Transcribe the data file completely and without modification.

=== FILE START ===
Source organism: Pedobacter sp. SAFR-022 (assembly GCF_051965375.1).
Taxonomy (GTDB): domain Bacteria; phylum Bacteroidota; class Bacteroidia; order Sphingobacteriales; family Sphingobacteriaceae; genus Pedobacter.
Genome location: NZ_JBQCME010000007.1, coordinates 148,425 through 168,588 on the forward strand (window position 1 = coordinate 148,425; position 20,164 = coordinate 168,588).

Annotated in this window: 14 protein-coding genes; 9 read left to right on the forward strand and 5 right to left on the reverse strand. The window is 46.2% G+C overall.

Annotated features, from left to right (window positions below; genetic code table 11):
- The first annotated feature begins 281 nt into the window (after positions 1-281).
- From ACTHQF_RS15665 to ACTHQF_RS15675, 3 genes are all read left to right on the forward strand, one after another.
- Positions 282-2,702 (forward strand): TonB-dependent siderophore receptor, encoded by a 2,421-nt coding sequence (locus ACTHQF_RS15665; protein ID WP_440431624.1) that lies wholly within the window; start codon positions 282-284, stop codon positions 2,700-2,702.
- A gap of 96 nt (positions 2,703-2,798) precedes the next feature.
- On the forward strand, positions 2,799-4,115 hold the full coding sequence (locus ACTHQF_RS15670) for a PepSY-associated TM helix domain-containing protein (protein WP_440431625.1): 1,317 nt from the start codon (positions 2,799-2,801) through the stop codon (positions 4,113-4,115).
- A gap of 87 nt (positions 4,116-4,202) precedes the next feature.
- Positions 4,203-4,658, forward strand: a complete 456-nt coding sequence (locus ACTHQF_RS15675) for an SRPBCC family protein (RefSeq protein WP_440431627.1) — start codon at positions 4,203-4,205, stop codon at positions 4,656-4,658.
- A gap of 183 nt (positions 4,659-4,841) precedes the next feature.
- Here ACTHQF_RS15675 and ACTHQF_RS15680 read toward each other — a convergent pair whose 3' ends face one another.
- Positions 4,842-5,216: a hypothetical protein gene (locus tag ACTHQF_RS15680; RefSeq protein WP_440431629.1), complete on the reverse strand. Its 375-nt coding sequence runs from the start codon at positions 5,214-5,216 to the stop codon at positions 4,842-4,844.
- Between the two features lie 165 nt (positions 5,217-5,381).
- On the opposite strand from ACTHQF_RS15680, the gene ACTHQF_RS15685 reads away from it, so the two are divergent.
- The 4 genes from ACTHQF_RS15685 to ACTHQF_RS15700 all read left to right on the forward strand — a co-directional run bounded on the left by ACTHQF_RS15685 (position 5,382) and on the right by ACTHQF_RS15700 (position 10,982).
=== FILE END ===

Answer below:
Source organism: Pedobacter sp. SAFR-022 (assembly GCF_051965375.1).
Taxonomy (GTDB): domain Bacteria; phylum Bacteroidota; class Bacteroidia; order Sphingobacteriales; family Sphingobacteriaceae; genus Pedobacter.
Genome location: NZ_JBQCME010000007.1, coordinates 148,425 through 168,588 on the forward strand (window position 1 = coordinate 148,425; position 20,164 = coordinate 168,588).

Annotated in this window: 14 protein-coding genes; 9 read left to right on the forward strand and 5 right to left on the reverse strand. The window is 46.2% G+C overall.

Annotated features, from left to right (window positions below; genetic code table 11):
- The first annotated feature begins 281 nt into the window (after positions 1-281).
- From ACTHQF_RS15665 to ACTHQF_RS15675, 3 genes are all read left to right on the forward strand, one after another.
- Positions 282-2,702 (forward strand): TonB-dependent siderophore receptor, encoded by a 2,421-nt coding sequence (locus ACTHQF_RS15665; protein ID WP_440431624.1) that lies wholly within the window; start codon positions 282-284, stop codon positions 2,700-2,702.
- A gap of 96 nt (positions 2,703-2,798) precedes the next feature.
- On the forward strand, positions 2,799-4,115 hold the full coding sequence (locus ACTHQF_RS15670) for a PepSY-associated TM helix domain-containing protein (protein WP_440431625.1): 1,317 nt from the start codon (positions 2,799-2,801) through the stop codon (positions 4,113-4,115).
- A gap of 87 nt (positions 4,116-4,202) precedes the next feature.
- Positions 4,203-4,658, forward strand: a complete 456-nt coding sequence (locus ACTHQF_RS15675) for an SRPBCC family protein (RefSeq protein WP_440431627.1) — start codon at positions 4,203-4,205, stop codon at positions 4,656-4,658.
- A gap of 183 nt (positions 4,659-4,841) precedes the next feature.
- Here ACTHQF_RS15675 and ACTHQF_RS15680 read toward each other — a convergent pair whose 3' ends face one another.
- Positions 4,842-5,216: a hypothetical protein gene (locus tag ACTHQF_RS15680; RefSeq protein WP_440431629.1), complete on the reverse strand. Its 375-nt coding sequence runs from the start codon at positions 5,214-5,216 to the stop codon at positions 4,842-4,844.
- Between the two features lie 165 nt (positions 5,217-5,381).
- On the opposite strand from ACTHQF_RS15680, the gene ACTHQF_RS15685 reads away from it, so the two are divergent.
- The 4 genes from ACTHQF_RS15685 to ACTHQF_RS15700 all read left to right on the forward strand — a co-directional run bounded on the left by ACTHQF_RS15685 (position 5,382) and on the right by ACTHQF_RS15700 (position 10,982).